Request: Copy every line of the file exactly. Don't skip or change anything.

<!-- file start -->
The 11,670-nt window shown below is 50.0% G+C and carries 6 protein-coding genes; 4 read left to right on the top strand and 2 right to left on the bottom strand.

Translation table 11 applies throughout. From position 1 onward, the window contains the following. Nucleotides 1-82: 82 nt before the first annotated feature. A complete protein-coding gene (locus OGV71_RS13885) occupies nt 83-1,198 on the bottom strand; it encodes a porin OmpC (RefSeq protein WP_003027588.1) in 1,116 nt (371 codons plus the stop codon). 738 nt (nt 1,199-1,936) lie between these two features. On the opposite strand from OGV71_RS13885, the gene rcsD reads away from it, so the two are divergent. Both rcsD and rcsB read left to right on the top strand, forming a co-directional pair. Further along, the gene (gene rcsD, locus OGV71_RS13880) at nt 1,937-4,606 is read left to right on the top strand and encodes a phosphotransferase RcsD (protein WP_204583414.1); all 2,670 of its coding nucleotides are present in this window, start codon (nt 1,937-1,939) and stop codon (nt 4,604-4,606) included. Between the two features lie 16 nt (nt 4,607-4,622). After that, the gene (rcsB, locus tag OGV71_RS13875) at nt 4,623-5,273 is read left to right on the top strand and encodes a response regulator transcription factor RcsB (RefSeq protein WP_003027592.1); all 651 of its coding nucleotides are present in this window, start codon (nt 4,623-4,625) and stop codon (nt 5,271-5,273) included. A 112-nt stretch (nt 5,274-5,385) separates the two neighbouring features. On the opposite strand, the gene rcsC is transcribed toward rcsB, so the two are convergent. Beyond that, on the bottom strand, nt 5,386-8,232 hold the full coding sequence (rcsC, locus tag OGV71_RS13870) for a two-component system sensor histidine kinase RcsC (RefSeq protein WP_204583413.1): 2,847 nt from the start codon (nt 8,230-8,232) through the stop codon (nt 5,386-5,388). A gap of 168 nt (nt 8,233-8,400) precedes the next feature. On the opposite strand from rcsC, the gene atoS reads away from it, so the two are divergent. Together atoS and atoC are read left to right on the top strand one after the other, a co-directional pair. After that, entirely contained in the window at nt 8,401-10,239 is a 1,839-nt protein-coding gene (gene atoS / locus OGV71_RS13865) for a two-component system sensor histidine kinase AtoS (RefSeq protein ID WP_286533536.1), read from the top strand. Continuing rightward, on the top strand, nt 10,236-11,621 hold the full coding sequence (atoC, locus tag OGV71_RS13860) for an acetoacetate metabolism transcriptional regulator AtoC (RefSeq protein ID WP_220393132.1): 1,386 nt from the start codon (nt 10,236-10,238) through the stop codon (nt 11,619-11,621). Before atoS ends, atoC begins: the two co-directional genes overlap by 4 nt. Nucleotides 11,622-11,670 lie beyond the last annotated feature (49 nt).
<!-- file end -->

The 11,670-nt window shown below is 50.0% G+C and carries 6 protein-coding genes; 4 read left to right on the top strand and 2 right to left on the bottom strand.

Translation table 11 applies throughout. From position 1 onward, the window contains the following. Nucleotides 1-82: 82 nt before the first annotated feature. A complete protein-coding gene (locus OGV71_RS13885) occupies nt 83-1,198 on the bottom strand; it encodes a porin OmpC (RefSeq protein WP_003027588.1) in 1,116 nt (371 codons plus the stop codon). 738 nt (nt 1,199-1,936) lie between these two features. On the opposite strand from OGV71_RS13885, the gene rcsD reads away from it, so the two are divergent. Both rcsD and rcsB read left to right on the top strand, forming a co-directional pair. Further along, the gene (gene rcsD, locus OGV71_RS13880) at nt 1,937-4,606 is read left to right on the top strand and encodes a phosphotransferase RcsD (protein WP_204583414.1); all 2,670 of its coding nucleotides are present in this window, start codon (nt 1,937-1,939) and stop codon (nt 4,604-4,606) included. Between the two features lie 16 nt (nt 4,607-4,622). After that, the gene (rcsB, locus tag OGV71_RS13875) at nt 4,623-5,273 is read left to right on the top strand and encodes a response regulator transcription factor RcsB (RefSeq protein WP_003027592.1); all 651 of its coding nucleotides are present in this window, start codon (nt 4,623-4,625) and stop codon (nt 5,271-5,273) included. A 112-nt stretch (nt 5,274-5,385) separates the two neighbouring features. On the opposite strand, the gene rcsC is transcribed toward rcsB, so the two are convergent. Beyond that, on the bottom strand, nt 5,386-8,232 hold the full coding sequence (rcsC, locus tag OGV71_RS13870) for a two-component system sensor histidine kinase RcsC (RefSeq protein WP_204583413.1): 2,847 nt from the start codon (nt 8,230-8,232) through the stop codon (nt 5,386-5,388). A gap of 168 nt (nt 8,233-8,400) precedes the next feature. On the opposite strand from rcsC, the gene atoS reads away from it, so the two are divergent. Together atoS and atoC are read left to right on the top strand one after the other, a co-directional pair. After that, entirely contained in the window at nt 8,401-10,239 is a 1,839-nt protein-coding gene (gene atoS / locus OGV71_RS13865) for a two-component system sensor histidine kinase AtoS (RefSeq protein ID WP_286533536.1), read from the top strand. Continuing rightward, on the top strand, nt 10,236-11,621 hold the full coding sequence (atoC, locus tag OGV71_RS13860) for an acetoacetate metabolism transcriptional regulator AtoC (RefSeq protein ID WP_220393132.1): 1,386 nt from the start codon (nt 10,236-10,238) through the stop codon (nt 11,619-11,621). Before atoS ends, atoC begins: the two co-directional genes overlap by 4 nt. Nucleotides 11,622-11,670 lie beyond the last annotated feature (49 nt).